Why setbacks and failures?
Simply answered: we are fallen people living in a fallen world. We sin ourselves and others sin against us! Romans (Paul) teaches us that all of creation “groans” and awaits redemption. Consider that God has cursed all humans since Adam and Eve rebelled against Him (Genesis 3). We will certainly face difficulties, failures, and frustrations.
Why does God “frustrate” and allow/bring hardships?
God desires that we worship, serve, seek, and love Him above all things: family, friends, career, etc. God loves us enough to draw us to Himself. Difficulty and failure moves us towards trusting and desiring Christ more and away from depending ourselves or others.
Perspective and How God Defines Success
What if our failures are “failures” in our own sight, but are actually success in God’s eyes? Remember that God will be our Judge, not society, friends,or family. Ultimately, we will stand before a Holy, Righteous, and Perfect God to give an account of our lives. Got questions discusses how the Bible defines success:
I would define success according to God’s Standard as including the following:
Seek God’s kingdom and righteousness–consider Matthew 6:33 KJV:”
33 But seek ye first the kingdom of God, and his righteousness; and all these things shall be added unto you.”
Love God and others–consider the command of Jesus to love John 13:34-35 KJV
“34A new commandment I give unto you, That ye love one another; as I have loved you, that ye also love one another.35 By this shall all men know that ye are my disciples, if ye have love one to another.
live a life of faith and worship–regardless of our current circumstances we seek in all ways to honor and glorify God in our lives,
remain faithful through walking by faith and not by sight, pursuing a Good, Perfect Heavenly Father, then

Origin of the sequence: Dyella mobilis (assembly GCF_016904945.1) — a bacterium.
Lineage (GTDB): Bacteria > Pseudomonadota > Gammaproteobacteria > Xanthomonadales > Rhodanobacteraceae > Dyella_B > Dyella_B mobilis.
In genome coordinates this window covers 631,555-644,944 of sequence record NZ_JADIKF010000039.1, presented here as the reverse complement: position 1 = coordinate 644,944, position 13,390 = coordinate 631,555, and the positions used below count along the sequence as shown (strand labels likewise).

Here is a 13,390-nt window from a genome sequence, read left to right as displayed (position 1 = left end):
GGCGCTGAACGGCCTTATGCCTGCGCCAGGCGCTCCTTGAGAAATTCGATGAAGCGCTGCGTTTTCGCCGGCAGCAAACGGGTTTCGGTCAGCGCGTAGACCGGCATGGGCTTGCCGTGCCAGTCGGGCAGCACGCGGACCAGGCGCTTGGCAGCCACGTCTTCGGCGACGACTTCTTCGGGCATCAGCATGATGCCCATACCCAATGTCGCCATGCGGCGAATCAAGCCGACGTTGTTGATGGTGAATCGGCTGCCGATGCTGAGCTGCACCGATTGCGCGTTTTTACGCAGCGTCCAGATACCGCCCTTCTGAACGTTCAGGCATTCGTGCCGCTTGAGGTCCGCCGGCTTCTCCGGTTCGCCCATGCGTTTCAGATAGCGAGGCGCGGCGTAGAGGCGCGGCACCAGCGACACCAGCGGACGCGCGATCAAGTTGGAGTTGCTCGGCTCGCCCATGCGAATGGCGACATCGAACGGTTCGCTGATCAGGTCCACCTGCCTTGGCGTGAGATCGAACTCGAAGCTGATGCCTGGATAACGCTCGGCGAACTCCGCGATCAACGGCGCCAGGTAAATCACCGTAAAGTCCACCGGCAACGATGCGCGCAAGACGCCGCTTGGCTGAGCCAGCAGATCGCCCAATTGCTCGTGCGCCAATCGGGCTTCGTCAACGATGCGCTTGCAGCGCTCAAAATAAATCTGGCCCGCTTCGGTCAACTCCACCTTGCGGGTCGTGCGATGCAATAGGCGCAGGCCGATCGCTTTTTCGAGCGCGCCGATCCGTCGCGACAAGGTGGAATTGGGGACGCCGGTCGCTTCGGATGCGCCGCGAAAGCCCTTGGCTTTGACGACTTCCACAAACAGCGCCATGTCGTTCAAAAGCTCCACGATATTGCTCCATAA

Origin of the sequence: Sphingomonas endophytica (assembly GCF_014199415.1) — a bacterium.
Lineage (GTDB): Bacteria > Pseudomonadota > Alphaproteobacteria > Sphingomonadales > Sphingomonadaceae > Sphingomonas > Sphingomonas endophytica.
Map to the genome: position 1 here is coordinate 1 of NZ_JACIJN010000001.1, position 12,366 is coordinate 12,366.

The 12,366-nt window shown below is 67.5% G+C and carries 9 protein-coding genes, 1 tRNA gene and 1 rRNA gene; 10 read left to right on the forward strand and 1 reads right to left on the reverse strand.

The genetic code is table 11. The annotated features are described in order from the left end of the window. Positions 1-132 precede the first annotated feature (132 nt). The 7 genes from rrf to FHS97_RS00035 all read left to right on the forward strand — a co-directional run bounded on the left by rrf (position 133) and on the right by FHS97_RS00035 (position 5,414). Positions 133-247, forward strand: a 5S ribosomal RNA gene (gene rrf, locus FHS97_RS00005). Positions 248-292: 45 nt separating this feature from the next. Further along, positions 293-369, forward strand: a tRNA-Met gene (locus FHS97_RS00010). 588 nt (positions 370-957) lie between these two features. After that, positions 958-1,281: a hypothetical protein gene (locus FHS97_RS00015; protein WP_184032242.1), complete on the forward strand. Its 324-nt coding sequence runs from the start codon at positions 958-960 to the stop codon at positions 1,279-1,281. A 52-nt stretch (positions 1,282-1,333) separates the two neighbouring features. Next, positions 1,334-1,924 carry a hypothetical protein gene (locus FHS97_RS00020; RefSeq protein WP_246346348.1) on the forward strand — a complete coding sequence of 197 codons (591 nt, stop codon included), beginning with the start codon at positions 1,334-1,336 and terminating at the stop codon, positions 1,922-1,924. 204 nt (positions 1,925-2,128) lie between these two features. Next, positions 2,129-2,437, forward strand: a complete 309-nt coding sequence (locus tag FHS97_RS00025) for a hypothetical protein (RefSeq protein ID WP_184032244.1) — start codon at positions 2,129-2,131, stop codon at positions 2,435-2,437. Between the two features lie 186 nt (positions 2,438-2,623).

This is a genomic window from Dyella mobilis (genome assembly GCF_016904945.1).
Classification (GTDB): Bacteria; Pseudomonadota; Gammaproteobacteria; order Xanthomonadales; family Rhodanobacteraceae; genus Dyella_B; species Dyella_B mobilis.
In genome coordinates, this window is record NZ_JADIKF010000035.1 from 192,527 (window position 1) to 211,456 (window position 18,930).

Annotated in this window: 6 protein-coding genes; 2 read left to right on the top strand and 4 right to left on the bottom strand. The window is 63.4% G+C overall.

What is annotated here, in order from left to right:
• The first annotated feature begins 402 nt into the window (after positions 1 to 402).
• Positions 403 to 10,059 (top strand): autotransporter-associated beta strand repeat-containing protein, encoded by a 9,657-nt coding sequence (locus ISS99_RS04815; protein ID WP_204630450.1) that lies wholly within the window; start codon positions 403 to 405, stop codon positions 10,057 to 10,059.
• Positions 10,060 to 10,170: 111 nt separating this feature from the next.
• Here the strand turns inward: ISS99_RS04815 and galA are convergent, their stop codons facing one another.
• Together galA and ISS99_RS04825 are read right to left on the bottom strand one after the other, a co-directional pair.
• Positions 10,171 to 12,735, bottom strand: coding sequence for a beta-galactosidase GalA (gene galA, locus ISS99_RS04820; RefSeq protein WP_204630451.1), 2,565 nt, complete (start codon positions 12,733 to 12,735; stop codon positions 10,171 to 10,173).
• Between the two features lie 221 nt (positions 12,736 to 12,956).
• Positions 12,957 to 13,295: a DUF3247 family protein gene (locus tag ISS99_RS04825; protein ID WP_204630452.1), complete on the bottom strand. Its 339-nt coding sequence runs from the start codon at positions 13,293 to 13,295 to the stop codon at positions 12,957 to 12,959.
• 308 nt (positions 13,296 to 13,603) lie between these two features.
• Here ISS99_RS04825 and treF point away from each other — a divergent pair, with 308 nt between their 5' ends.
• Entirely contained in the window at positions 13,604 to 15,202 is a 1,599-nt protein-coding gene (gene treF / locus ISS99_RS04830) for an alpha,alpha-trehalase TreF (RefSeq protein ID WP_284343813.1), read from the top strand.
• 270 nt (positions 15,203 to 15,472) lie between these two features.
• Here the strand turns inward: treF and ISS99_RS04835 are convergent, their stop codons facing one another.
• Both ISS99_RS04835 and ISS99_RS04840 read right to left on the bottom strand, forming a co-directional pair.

finally, that we daily become more like Christ. We continue to grow and mature as we seek to live for Christ and not for ourselves, others, or worldly pursuits.
We don’t have to understand or have the answers to be faithful! We can press ahead in our journeys of faith knowing that God will guide us through the dark valleys and deep waters that we must cross. My testimony is that God has never forsaken or given up on me even when I have failed. We don’t have power over how jobs/careers and ministries work out. We can’t control how others treat or abuse us. But we can choose to forgive, let go, and press ahead in our journey.
God reminds me that each new day is another opportunity to live for Him! Each encounter with others is a chance to demonstrate grace, kindness, and righteousness. We can show kindness, grace, and share truth with others. That’s why God leaves us here instead of immediately bringing us to heaven!
Have you recently considered the honor of living for Christ? God gives us opportunities to be like Him so that others will see and experience Him! May God’s grace, mercy, and wisdom flow through your life onto that of others! For His Glory and your edification, I write